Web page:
get killed. (Thanks, Wyndam-Matson for alerting the police about this guy.)
Meanwhile, Childan tries to seduce Betty with some of this weird jewelry that Ed and Frank made. But Paul tells Childan that this jewelry is something special and new—and also profitable, if he doesn't mind turning it into something cheap and silly.
So, instead of seducing Betty, Childan has to make a choice: make lots of money by exploiting this American jewelry, or give this work the respect it deserves as authentic American art.
For at least once in his life, Childan makes the decision to respect the art. Later, he offers this artwork to Tagomi when Tagomi is super-bummed' about killing the Germans in the first plot. OMG, it's all coming together.
Tagomi takes this art and goes to study it. And then something extra-weird happens: he somehow shifts his mind into our world. That world is very scary to him, but he soon makes it back to his own world, the one where everything is OK (except for the Nazis winning).
Then, after his weird experience, Tagomi decides to let Frank Frink go free rather than sending him to Nazi territory to be killed. So Frank goes back to his job with Ed and Tagomi has a heart attack. And that's the last we see of him—did he die? Does he get to keep his job? We don't know.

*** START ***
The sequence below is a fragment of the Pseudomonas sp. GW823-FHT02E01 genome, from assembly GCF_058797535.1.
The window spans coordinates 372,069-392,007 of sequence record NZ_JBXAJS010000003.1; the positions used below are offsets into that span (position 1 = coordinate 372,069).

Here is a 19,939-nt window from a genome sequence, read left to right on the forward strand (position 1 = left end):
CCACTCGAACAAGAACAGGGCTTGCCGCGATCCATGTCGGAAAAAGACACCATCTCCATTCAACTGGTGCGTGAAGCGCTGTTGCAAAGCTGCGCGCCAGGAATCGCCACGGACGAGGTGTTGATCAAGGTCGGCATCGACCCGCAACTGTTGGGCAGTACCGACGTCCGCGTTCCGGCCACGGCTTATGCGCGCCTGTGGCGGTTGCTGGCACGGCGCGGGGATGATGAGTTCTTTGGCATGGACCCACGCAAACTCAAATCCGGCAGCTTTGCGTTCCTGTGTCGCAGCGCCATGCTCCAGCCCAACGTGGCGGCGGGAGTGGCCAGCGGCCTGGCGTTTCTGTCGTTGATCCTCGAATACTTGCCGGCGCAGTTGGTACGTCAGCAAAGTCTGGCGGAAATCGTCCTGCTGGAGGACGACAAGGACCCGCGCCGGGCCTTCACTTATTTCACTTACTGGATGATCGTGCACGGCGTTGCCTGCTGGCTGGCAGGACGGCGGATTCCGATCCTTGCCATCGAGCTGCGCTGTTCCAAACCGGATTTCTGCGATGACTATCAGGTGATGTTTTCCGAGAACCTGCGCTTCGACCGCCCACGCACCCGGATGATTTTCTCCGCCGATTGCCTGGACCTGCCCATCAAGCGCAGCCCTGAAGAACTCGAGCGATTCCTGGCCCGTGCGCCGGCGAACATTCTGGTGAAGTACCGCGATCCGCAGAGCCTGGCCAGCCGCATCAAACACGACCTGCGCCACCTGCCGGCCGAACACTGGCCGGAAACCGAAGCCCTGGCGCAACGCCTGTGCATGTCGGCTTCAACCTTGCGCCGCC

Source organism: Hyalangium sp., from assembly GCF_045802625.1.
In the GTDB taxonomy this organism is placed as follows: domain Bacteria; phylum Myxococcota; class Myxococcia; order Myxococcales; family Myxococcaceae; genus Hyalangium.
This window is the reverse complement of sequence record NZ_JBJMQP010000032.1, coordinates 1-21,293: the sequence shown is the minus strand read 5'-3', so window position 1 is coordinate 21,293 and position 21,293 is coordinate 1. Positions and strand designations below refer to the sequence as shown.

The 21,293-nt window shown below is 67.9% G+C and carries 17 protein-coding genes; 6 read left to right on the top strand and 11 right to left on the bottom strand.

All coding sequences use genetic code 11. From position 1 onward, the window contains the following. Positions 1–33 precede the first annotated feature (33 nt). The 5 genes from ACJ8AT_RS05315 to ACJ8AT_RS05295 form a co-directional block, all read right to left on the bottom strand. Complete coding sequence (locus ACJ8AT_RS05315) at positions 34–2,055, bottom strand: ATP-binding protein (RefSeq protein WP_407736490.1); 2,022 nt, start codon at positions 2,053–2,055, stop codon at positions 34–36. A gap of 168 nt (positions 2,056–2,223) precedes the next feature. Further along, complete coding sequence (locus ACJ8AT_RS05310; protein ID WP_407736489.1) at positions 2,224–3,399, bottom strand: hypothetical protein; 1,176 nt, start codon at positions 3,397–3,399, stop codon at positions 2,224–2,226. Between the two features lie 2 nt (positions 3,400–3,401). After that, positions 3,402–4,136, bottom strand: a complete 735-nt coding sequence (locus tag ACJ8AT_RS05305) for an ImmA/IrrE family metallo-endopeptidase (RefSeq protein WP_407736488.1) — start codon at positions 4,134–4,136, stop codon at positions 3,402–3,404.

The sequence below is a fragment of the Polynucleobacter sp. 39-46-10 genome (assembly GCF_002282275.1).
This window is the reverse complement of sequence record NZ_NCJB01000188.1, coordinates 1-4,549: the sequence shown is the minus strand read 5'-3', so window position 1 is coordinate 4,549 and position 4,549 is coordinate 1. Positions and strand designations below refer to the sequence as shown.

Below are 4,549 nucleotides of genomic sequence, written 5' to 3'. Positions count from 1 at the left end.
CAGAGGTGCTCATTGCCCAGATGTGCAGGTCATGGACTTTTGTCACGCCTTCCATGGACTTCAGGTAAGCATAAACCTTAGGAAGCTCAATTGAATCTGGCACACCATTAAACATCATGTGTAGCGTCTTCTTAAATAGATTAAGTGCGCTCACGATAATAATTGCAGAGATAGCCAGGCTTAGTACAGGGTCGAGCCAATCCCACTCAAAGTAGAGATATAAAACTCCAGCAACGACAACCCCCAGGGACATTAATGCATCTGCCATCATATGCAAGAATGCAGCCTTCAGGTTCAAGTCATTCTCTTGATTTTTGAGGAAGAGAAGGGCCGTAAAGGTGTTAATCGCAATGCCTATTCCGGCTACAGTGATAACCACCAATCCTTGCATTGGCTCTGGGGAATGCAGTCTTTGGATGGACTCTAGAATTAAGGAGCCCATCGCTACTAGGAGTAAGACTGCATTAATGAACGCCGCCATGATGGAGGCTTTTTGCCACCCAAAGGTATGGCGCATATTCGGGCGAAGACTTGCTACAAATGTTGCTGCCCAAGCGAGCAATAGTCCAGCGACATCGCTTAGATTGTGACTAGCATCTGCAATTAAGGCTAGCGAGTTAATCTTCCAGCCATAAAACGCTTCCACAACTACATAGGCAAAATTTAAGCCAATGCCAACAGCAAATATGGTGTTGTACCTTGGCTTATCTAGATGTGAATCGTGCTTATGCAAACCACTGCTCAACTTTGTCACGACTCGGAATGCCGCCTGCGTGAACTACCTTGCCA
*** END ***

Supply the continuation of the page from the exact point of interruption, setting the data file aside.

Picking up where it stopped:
Conclusion: Ed and Frank go on making jewelry; Paul and Betty probably go on being awesome; Childan stops being a complete jerkstore; Tagomi has a heart attack.
That's like a dreamy, artistic film, but it'sstillonly 1/3 (!) of this book.
The spy and art plot
- Juliana Frink: Frank's ex-wife, who now teaches Judo in the Rocky Mountain States.
- Joe Cinnadella: a Nazi assassin who fakes being an Italian truck driver.
- Hawthorne Abendsen: an author who wrote a book about what the world would be like if the Nazis lost, titled The Grasshopper Lies Heavy.
- Caroline Abendsen: Hawthorne's wife.
Juliana Frink isn't so happy with her life in Nowhere, Colorado (actually, Canon City). So when young Italian truck drive Joe Cinnadella comes through, they start hanging out—or whatever the kids are calling it these days.